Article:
IE 11 is not supported. For an optimal experience visit our site on another browser.

9 expert-recommend sunburn treatments to relieve pain and calm itching

Even mild sunburns can be uncomfortable. Dermatologists share advice for how to care for them and when it’s time to see a doctor.
Some of the best products to treat sunburns at home include moisturizer, aloe vera gel, hydrocortisone cream and more.
Some of the best products to treat sunburns at home include moisturizer, aloe vera gel, hydrocortisone cream and more.Getty Images

Even when we wear sunscreen and UPF clothing, sunburns happen — in fact, one out of every three Americans reports getting sunburned each year, according to the U.S. Department of Health and Human Services. Sunburns range in severity from redness to blistered skin, but even the most mild ones can be uncomfortable. To learn how to treat sunburns at home, we talked to dermatologists about what over-the-counter products they recommend using and how to know when it’s time to see a doctor.

SKIP AHEAD Best sunburn treatments | What is a sunburn? | How to treat a sunburn | How to prevent a sunburn

Our top picks

How we picked the best sunburn treatments

Dermatologists told us to think about the following when shopping for sunburn treatments:

  • Symptoms you’re experiencing: This determines what type of over-the-counter products are right for you, like those that target pain-relief or itch-relief, for example.
  • Ingredients: If you’re buying a topical treatment like a cream or ointment, experts recommend staying away from those made with fragrances and alcohols, which can further irritate skin. Prioritize mild options made with soothing, hydrating ingredients like aloe vera.

The best sunburn treatments to use in 2023

With dermatologists’ recommendations in mind, we rounded up over-the-counter products you can use to treat sunburns at home. Experts told us it’s crucial to stay hydrated while recovering from a sunburn, so be sure to drink plenty of water (having the right water bottle might encourage you to do so). If your sunburn is severe or you feel ill, be sure to see a medical expert for further treatment, like prescription-strength medication.

Banana Boat Soothing Aloe After Sun Gel

All the experts we spoke to recommend applying products made with aloe vera, which is known for its cooling, soothing and moisturizing properties. Banana Boat’s Aloe After Sun Gel can be used on the body and face, according to the brand, and appears clear on skin after you rub it in. It’s available in 8-ounce and 16-ounce bottles.

Cetaphil Soothing Gel Cream with Aloe

If you don’t like the sticky feeling of a gel, some brands offer lotions and creams formulated with aloe vera. It’s best to choose a cream rather than a lotion, says Dr. Mary Stevenson, a board-certified dermatologist and assistant professor at NYU Langone Health’s Ronald O. Perelman Department of Dermatology. Creams, which are typically sold in a pot, are thicker and more moisturizing than lotions (which are usually sold in a bottle with a pump), she explained.

This cream from Cetaphil is made with aloe vera and vitamin E to hydrate and soothe skin. It has a non-greasy feel and absorbs quickly, according to the brand. The cream is also fragrance-free and non-comedogenic, which means it won’t clog pores. You can purchase the cream in 3-ounce, 8-ounce and 16-ounce containers.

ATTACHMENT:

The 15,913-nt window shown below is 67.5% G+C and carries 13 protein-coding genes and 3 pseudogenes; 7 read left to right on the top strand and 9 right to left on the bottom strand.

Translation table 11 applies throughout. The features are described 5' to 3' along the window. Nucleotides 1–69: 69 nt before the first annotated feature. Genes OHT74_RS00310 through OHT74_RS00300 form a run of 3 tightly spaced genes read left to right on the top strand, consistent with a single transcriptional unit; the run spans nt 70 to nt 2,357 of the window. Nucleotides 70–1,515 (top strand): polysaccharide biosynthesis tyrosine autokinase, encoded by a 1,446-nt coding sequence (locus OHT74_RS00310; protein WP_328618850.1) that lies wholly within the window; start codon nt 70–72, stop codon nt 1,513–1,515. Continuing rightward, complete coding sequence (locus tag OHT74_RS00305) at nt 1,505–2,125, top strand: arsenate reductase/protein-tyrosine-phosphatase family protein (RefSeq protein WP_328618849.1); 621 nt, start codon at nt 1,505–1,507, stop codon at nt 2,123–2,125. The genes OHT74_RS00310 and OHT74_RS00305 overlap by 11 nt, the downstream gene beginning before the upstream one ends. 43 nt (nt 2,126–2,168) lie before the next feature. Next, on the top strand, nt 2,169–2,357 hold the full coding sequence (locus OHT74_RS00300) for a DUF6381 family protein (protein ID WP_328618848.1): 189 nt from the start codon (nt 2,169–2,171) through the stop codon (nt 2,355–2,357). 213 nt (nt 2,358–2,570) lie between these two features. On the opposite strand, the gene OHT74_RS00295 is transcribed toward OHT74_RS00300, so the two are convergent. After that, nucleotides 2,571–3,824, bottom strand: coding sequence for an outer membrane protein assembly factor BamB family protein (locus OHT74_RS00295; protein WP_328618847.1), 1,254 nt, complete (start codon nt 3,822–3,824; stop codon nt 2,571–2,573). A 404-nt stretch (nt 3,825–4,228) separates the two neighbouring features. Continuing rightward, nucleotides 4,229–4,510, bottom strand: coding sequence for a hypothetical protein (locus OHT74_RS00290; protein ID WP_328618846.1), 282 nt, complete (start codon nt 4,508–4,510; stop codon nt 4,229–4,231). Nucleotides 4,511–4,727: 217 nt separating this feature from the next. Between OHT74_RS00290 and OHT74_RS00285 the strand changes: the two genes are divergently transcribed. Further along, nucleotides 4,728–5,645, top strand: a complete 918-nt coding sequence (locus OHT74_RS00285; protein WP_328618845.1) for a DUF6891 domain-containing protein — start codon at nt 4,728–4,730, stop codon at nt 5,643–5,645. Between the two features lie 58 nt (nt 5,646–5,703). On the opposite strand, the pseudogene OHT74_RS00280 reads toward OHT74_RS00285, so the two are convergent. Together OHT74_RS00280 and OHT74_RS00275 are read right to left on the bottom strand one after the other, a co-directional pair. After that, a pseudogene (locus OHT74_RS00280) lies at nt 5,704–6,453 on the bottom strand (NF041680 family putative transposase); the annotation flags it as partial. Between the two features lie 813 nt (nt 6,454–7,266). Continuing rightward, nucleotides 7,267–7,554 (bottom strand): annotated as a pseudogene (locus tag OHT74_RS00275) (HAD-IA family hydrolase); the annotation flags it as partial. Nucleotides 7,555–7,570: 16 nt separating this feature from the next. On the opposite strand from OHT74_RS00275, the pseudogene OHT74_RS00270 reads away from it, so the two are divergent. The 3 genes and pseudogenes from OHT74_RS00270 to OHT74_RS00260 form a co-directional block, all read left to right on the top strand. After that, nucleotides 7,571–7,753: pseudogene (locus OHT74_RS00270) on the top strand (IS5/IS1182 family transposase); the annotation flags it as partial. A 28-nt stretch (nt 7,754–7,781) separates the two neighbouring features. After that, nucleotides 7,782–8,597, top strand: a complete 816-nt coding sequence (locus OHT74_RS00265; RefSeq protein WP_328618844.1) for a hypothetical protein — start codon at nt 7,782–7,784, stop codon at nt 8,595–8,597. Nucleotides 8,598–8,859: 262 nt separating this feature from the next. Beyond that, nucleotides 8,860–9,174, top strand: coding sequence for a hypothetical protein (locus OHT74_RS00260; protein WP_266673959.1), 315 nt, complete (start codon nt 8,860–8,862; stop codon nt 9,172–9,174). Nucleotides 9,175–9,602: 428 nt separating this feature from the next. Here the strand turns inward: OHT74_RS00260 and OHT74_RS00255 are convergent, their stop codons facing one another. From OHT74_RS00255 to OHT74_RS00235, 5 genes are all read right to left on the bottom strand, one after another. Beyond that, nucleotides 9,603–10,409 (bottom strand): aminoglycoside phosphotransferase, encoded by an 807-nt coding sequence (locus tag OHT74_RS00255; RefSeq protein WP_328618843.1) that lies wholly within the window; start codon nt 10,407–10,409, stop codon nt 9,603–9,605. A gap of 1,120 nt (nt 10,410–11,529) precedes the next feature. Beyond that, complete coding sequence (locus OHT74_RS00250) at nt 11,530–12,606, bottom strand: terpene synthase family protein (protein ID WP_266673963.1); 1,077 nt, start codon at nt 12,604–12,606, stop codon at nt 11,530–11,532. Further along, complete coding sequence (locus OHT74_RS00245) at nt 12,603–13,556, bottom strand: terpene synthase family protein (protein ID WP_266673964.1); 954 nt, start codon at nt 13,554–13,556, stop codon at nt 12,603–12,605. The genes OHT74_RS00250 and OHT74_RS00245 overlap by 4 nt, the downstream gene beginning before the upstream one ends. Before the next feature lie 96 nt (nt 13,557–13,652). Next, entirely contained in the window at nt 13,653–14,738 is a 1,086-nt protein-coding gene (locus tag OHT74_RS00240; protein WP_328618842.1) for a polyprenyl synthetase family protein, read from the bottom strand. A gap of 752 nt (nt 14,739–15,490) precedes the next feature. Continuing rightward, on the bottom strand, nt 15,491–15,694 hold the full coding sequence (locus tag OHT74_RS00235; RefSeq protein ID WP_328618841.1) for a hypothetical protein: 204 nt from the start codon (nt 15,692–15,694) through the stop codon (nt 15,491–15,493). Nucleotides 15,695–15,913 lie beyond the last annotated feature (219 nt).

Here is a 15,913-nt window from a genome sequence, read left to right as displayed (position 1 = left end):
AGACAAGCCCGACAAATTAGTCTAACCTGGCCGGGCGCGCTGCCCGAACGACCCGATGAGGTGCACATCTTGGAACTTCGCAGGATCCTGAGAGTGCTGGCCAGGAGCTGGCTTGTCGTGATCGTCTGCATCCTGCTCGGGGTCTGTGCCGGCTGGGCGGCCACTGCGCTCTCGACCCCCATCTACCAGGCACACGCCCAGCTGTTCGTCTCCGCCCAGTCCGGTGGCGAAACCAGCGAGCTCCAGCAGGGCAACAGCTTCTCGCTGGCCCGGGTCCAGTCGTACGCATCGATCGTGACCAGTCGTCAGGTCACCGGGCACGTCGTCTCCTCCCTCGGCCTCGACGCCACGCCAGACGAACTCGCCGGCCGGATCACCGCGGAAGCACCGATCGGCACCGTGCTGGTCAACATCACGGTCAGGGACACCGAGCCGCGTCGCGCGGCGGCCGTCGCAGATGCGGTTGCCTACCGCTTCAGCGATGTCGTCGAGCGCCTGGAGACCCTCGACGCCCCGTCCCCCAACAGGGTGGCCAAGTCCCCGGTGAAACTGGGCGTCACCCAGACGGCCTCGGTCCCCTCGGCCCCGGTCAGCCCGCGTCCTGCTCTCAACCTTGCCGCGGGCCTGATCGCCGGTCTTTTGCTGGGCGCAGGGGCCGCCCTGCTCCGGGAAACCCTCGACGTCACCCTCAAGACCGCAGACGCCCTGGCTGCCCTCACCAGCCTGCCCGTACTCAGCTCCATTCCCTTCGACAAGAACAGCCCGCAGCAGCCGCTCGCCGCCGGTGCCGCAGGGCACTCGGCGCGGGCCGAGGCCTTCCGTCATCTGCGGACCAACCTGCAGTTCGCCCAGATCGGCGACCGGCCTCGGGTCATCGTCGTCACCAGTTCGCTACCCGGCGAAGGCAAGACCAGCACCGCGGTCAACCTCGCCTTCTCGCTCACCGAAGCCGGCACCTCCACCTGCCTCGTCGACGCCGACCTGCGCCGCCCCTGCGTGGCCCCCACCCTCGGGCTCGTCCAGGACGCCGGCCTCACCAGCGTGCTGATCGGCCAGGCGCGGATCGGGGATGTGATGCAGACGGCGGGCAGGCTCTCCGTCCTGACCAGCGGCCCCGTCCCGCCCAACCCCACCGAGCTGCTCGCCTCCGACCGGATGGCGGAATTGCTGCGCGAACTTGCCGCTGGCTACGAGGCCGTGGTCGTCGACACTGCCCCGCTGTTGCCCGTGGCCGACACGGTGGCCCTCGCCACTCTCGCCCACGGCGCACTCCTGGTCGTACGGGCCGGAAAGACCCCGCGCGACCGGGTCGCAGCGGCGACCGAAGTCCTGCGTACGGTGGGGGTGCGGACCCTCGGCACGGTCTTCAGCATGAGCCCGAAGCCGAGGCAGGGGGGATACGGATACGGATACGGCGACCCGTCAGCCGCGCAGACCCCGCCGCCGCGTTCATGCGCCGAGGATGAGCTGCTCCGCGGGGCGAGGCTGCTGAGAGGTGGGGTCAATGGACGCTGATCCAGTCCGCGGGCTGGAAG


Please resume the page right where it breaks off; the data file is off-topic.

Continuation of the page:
CeraVe Moisturizing Cream

Aside from staying hydrated, the best thing you can do for sunburns is apply a plain, unscented moisturizer, says Dr. Michele Farber, a board-certified dermatologist at Schweiger Dermatology Group. Especially for peeling sunburns, it’s important to help your skin repair itself, and applying moisturizer is one way you can do so.

CeraVe’s Moisturizing Cream contains ceramides to restore and maintain the skin’s barrier, plus moisturizing hyaluronic acid. The fragrance-free, non-comedogenic cream has a rich texture and you can use it on the face and body. You can purchase CeraVe’s cream in a 19-ounce tub, 16-ounce tub, 16-ounce tub with a pump, 12-ounce tub, 8-ounce bottle or travel-size 1.89-ounce bottle.

Vaseline Intensive Care Aloe Soothe Spray

Moisturizer is also available as sprays, similar to spray sunscreen. Since spray moisturizer is often more lightweight than a tub of cream, I find it easy to travel with and keep a bottle in my beach bag in case my fair skin gets pink after a day outdoors.

Vaseline makes a non-aerosol spray moisturizer with aloe vera that hydrates and soothes sunburned skin. After rubbing it in, the spray absorbs into skin quickly and leaves behind a smooth, non-greasy and non-sticky feel, according to the brand. Vaseline’s moisturizing aloe spray comes in a 6.5-ounce bottle.

Cortizone 10 Maximum Strength Plus Moisturizing Cream

Hydrocortisone creams help calm itching and irritation, and Farber says over-the-counter options are a good place to start when looking for sunburn treatments that target dry, itchy, peeling skin.

Cortizone 10’s cream is made with 1% hydrocortisone to provide itch relief and aloe vera to moisturize skin. The fragrance-free formula comes in a 2-ounce tube.

Ace Reusable Cold Compress

Cold compresses can relieve inflammation that results from sunburns, Farber says. This one from Ace is surrounded by a touch fabric exterior, so you can apply the compress directly to skin without wrapping it in a towel first. The compress is designed to be flexible to contour to multiple body parts, too. It measures 7.75 inches tall and 11.87 inches wide, about the size of a piece of printer paper.

Best products for blistered sunburns

If your sunburn blisters, don’t pop or pick at skin — doing so can lead to infections or future scaring, experts told us. Instead, experts recommend trying the below treatments.

All Health Hydrocolloid Gel Bandages